<bib:Name>Tim Finin</bib:Name>

<bib:Email>[email protected]</bib:Email>

<bib:Aff resource="" />






“Intelligent Information Systemson the Web and in the Aether”





[email protected]

“Tim Finin”

N3 is a friendlier encoding
N3 is a friendlier encoding

@prefix rdf: .

@prefix dc: .

@prefix bib: .


dc:title "Intelligent ... and in the Aether" ;


[ bib:Name "Tim Finin";

bib:Email "[email protected]"

bib:Aff: "" ] .


“Intelligent Information Systemson the Web and in the Aether”





[email protected]

“Tim Finin”

Rdfs supports simple inferences
RDFS supports simple inferences

  • RDF Schema adds vocabulary for classes, properties & constraints

  • An RDF ontology plus some RDF statements may imply additional RDF statements (not possible in XML)

  • Note that this is part of the data model and not of the accessing or processing code.

  • @prefix rdfs: <http://www.....>.

  • @prefix : <genesis.n3>.

  • parent a rdf: property;

  • rdfs:domain person;

    • rdfs:range person.

    • mother rdfs:subProperty parent;

    • rdfs:domain woman;

    • rdfs:range person.

    • eve mother cain.

person a class.

woman subClass person.

mother a property.

eve a person;

a woman;

parent cain.

cain a person.

Owl adds further richness
OWL adds further richness

OWL adds richer representational vocabulary, e.g.

  • parentOf is the inverse of childOf

  • Every person has exactly one mother

  • Every person is a man or a woman but not both

  • A man is the equivalent of a person with a sex property with value “male”

    OWL is based on ‘description logic’ – a logic subset with efficient reasoners that are complete

  • Good algorithms for reasoning about descriptions

That was then this is now
That was then, this is now

  • 1996-2000: focus on RDF and data

  • 2000-2007: focus on OWL, developing ontologies, sophisticated reasoning

  • 2008-…: Integrating and exploiting large RDF data collections backed by lightweight ontologies

A linked data story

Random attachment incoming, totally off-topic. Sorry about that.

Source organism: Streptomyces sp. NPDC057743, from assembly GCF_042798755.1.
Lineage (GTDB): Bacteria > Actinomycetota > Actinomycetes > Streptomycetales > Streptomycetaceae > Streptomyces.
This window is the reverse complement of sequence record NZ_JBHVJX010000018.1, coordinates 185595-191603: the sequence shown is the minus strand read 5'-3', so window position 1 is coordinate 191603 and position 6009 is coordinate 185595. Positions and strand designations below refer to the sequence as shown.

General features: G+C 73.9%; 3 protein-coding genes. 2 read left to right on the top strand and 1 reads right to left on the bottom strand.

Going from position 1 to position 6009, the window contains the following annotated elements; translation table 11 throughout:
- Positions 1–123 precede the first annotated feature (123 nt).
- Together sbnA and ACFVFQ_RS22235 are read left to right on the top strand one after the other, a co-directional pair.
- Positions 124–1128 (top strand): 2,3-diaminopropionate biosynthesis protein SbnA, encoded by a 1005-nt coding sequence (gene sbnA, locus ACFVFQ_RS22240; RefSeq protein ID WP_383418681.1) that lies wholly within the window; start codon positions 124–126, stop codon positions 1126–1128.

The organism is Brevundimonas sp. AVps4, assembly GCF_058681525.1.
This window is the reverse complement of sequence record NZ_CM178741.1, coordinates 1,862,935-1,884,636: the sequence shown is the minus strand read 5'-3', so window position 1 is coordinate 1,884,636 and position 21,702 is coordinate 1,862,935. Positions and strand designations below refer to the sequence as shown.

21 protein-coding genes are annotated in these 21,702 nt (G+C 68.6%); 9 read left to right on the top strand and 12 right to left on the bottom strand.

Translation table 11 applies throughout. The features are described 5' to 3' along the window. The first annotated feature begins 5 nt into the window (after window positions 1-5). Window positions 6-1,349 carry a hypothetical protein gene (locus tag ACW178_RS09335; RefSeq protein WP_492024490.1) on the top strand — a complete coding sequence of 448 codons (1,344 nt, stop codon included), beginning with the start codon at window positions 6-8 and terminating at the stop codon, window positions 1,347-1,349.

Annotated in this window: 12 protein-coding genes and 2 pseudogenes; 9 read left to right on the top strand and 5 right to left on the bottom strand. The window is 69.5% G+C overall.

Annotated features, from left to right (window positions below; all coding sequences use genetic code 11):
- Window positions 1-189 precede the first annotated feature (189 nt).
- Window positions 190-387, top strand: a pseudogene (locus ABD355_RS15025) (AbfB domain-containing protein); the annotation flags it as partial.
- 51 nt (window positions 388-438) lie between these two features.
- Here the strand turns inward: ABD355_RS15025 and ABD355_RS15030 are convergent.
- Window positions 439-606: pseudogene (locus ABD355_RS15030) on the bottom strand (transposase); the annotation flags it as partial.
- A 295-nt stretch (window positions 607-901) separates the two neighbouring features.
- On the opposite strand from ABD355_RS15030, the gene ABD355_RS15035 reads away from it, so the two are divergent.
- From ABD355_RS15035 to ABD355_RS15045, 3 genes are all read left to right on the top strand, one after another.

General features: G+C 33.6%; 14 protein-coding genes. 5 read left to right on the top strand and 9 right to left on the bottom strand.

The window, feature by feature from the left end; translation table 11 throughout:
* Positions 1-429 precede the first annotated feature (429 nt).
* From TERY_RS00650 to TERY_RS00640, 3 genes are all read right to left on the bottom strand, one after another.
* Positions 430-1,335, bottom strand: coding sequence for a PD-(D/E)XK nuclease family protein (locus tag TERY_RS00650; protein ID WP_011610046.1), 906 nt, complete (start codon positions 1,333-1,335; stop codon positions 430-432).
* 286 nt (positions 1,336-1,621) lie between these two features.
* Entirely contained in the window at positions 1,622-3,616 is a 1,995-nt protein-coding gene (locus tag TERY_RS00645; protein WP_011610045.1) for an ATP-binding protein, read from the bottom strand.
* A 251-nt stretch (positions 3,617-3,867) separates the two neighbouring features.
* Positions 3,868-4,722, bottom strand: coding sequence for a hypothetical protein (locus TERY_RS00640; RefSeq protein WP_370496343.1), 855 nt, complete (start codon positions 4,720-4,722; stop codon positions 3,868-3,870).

A Linked Data story

  • Wikipedia as a source of knowledge

    • Wikis are a great ways to collaborateon building up knowledge resources

  • Wikipedia as an ontology

    • Every Wikipedia page is a concept or object

  • Wikipedia as RDF data

    • Map this ontology into RDF

  • DBpedia as the lynchpin for Linked Data

    • Exploit its breadth of coverage to integrate things

Wikipedia as an ontology
Wikipedia as an ontology

  • Using Wikipedia as an ontology

    • each article (~3M) is an ontology concept or instance

    • terms linked via category system (~200k), infobox template use, inter-article links, infobox links

    • Article history contains metadata for trust, provenance, etc.

  • It’s a consensus ontology with broad coverage

  • Created and maintained by a diverse community for free!

  • Multilingual

  • Very current

  • Overall content quality is high

Wikipedia as an ontology1
Wikipedia as an ontology

  • Uncategorized and miscategorized articles

  • Many ‘administrative’ categories: articles needing revision; useless ones: 1949 births

  • Multiple infobox templates for the same class

  • Multiple infobox attribute names for same property

  • No datatypes or domains for infobox attribute values

  • etc.

Dbpedia wikipedia in rdf
Dbpedia : Wikipedia in RDF

  • A community effort to extractstructured information fromWikipedia and publish as RDFon the Web

  • Effort started in 2006 with EU funding

  • Data and software open sourced

  • DBpedia doesn’t extract information from Wikipedia’s text, but from the its structured information, e.g., links, categories, infoboxes

Dbpedia uses wp structured data
Dbpedia uses WP structured data

DBpedia extracts structured data from Wikipedia, especially from Infoboxes